Martin once gave me a lift when I was hitching in Torridon. He was on his way home from a rescue callout, I think that speaks volumes about the kind of man he was. A real shame.
Great tribute which I think captures Martin perfectly
This is really sad news. I never met the man but have always been aware of his presence ever since reading his Scotland's Winter Mountains book which is still probably the best book on the subject ever written. A friend went on a winter skills course with him back in the late 80s/early 90s and observed that he went like a tractor over rough ground! Our small group of hillgoers had even internalised the subtitle to his book 'the challenge and the skills' as a shorthand, such as, when encountering difficult ground, stating that 'ooh this is all a bit challenge and the skills isn't it?'
Silly stuff, but he was part of the warp and weft and his presence will be missed.
I've read both Alps 4000 & Selected climbs, which were inspirational to me when starting out on my brief Alpine career a few years ago. I went on to have the privilege of meeting him at the hut Val d’Ayas.
I and my partner were poring over a dog eared photocopy of his route description for Castor, our intended destination for the following day, when he peered over our shoulders and said something like " I recognise that route description - perhaps a bit dated now" and proceeded to give us some more up to date information. I was a bit startled and, stupidly, a bit defensive about having a photocopy rather than the book (I did own the book). Saw him again the next day close to the summit, and received a warm greeting.
He came across as a very lovely and genuine person, always willing to help and offer advice and guidance.
When I first got into climbing Martin characterized everything I looked for in terms of inspiration. After a mishap on Lochnagar in winter I was looking to regain some confidence and also wanted to test myself on something more demanding - Martin was an obvious choice. When I told him I fancied Astral Highway on the Ben he was visibly excited, having not climbed it before. It says a lot about his confidence and adventurous spirit that he was more than willing to indulge my idea, despite only having met me for the first time that morning. It was a perfect late season winters day, the route was very thin and I got everything I had hoped for from the experience, he was evidently delighted with the day too!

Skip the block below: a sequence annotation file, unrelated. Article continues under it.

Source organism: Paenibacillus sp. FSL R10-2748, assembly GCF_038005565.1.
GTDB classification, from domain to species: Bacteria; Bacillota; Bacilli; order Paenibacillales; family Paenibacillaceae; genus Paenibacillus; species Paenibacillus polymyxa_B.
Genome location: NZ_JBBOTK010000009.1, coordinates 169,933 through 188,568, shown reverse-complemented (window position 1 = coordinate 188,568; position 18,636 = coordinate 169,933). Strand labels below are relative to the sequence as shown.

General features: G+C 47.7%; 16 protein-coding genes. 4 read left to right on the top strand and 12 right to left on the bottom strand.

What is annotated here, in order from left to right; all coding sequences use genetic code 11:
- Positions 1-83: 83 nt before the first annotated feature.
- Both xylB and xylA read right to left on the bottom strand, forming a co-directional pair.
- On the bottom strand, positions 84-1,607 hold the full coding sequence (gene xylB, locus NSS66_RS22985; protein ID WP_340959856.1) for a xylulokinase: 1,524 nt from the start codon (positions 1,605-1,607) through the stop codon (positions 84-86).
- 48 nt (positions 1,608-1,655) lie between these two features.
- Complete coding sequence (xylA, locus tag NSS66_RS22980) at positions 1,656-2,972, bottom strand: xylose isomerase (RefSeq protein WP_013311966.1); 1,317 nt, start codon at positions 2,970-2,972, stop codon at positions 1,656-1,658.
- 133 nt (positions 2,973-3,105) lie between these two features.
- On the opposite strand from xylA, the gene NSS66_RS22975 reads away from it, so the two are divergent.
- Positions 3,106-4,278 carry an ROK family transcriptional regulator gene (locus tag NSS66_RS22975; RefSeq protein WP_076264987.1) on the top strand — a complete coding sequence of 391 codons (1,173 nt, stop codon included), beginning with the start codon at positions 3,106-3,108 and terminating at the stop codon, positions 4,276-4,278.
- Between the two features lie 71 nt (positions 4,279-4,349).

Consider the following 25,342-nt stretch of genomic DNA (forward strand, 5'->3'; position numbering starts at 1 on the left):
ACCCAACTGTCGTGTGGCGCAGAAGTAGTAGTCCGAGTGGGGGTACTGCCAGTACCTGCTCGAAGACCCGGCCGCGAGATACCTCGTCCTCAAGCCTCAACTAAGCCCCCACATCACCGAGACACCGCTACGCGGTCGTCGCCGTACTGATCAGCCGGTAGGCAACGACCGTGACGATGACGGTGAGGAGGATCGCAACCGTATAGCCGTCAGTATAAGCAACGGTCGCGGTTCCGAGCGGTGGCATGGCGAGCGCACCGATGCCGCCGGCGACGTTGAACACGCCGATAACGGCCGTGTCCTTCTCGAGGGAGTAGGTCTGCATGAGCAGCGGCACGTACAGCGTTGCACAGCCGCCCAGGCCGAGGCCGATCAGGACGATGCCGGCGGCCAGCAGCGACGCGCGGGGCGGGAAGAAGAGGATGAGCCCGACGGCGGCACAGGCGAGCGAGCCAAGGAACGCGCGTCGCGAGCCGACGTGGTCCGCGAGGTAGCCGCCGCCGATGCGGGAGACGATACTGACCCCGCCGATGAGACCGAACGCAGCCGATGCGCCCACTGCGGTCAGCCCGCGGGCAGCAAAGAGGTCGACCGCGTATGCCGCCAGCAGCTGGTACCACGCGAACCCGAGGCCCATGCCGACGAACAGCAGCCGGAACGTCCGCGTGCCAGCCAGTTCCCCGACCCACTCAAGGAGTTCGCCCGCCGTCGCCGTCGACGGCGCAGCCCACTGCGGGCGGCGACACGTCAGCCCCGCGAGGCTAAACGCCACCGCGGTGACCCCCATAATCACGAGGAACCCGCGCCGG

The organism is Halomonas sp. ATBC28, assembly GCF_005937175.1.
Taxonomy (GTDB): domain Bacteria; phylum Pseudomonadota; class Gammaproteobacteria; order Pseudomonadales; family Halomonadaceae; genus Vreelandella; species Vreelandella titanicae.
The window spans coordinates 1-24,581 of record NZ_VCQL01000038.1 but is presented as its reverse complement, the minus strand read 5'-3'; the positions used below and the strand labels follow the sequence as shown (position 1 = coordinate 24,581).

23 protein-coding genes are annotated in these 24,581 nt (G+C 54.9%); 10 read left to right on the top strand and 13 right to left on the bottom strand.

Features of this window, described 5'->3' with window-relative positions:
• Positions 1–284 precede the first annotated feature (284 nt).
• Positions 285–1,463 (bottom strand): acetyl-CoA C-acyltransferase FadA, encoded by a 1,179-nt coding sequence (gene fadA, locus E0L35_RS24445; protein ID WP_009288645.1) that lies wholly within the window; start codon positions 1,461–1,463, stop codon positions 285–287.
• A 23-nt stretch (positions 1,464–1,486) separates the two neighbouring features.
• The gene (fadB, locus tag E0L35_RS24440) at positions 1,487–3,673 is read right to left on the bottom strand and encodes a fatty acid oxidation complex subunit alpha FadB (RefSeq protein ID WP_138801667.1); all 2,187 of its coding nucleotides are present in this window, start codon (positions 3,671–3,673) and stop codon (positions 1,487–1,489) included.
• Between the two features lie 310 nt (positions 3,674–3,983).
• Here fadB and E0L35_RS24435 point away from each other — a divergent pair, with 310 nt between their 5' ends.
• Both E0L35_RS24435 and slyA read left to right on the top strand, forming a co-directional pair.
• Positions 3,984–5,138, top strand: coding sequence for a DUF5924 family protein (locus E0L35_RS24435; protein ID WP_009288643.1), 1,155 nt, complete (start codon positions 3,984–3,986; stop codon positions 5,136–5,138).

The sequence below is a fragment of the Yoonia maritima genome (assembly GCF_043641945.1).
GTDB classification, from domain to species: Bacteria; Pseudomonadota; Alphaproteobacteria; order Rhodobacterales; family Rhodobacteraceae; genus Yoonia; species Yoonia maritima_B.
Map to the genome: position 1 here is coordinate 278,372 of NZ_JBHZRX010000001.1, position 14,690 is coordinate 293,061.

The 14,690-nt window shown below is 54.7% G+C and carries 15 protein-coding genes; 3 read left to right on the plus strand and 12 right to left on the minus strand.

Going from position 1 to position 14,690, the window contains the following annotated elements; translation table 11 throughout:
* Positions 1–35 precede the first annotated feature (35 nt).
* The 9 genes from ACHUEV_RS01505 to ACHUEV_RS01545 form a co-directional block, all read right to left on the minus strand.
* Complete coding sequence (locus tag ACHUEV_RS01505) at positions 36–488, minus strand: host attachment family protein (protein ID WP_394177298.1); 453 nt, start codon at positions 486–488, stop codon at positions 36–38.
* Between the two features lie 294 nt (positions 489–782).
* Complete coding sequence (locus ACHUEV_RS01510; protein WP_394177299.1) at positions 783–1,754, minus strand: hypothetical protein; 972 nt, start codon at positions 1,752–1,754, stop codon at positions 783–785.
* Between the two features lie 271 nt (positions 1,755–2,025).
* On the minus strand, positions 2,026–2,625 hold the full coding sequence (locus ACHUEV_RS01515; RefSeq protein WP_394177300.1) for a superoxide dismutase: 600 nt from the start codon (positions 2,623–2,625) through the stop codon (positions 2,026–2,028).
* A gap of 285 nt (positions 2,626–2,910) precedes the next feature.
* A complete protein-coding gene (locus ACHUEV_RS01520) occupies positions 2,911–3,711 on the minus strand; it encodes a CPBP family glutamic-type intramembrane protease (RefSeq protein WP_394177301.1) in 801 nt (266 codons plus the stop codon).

Fast forward several years and we climbed together again on Mingulay & Pabbay but this time as ‘equals’. When we changed islands in the middle of the week everyone, myself included, was set for a rest day, but not Martin. He convinced me to head over and climb Endolphin Rush with him, the steepest trad route I’ve done, perfect rest day material
He's the kind of climbing partner I always look for.. ambitious yet relaxed, confident but humble and always positive about the possibilities.
A huge loss, but his spirit will live on with all those he has inspired over the years.
RIP to all.
Sad news. I never met him but his book 'Scotland's Winter Mountains' was a total inspiration to me back in the early 90's as I got into walking & climbing. His stories of racing Mick Fowler to FAs in remote NW corries really captured my imagination. RIP.
very sad news indeed, I did a couple of courses with Martin back in the early 2000s and his friendliness and professionalism made spending time with him a joy. I was a bit overweight for climbing back then after watching me struggle badly to jumar up a free hanging rope he commented that I would make a good "mountaineer" rather than a rock climber.
it was a kind of pleasantly worded insult I think and still makes me laugh twenty years on. Thoughts with his family at a sad time,
I only once bumped into Martin on the Weissmies, when he joked he thought we were an Army team due to our uniformly short hair and (coincidental) green kit.
I did however climb with one of the other victims (if indeed, as we suspect, they now are), on the Alphubel, the Allalinhorn, the Feechopf, the Jegihorn, my first summit of Mont Blanc and some routes in Scotland. Indeed, we once had a near-miss with an avalanche approaching the Gliere after a heavy snowfall. We weren't that close as partners, but did share a couple of good trips through this forum, not least that MB summit.
Along with the recent publicity around Everest, it has sparked a good few conversations and questions from my family and non-climbing friends. I have been responding with I am sure the same kind of words that I always have, only with a little more poignancy than before, as he is the first acquaintance to die in the mountains.
RIP Rich, I am sure you were enjoying the challenge as always, and I still cherish that excellent picture of you peeking over the sentry-box where we dodged the falling block near the Gendarme Wherlin!
I dont know how much of this reporting is accurate. Mark Thomas is someone I have enormous respect for.
well worth watching the whole of Mark's account.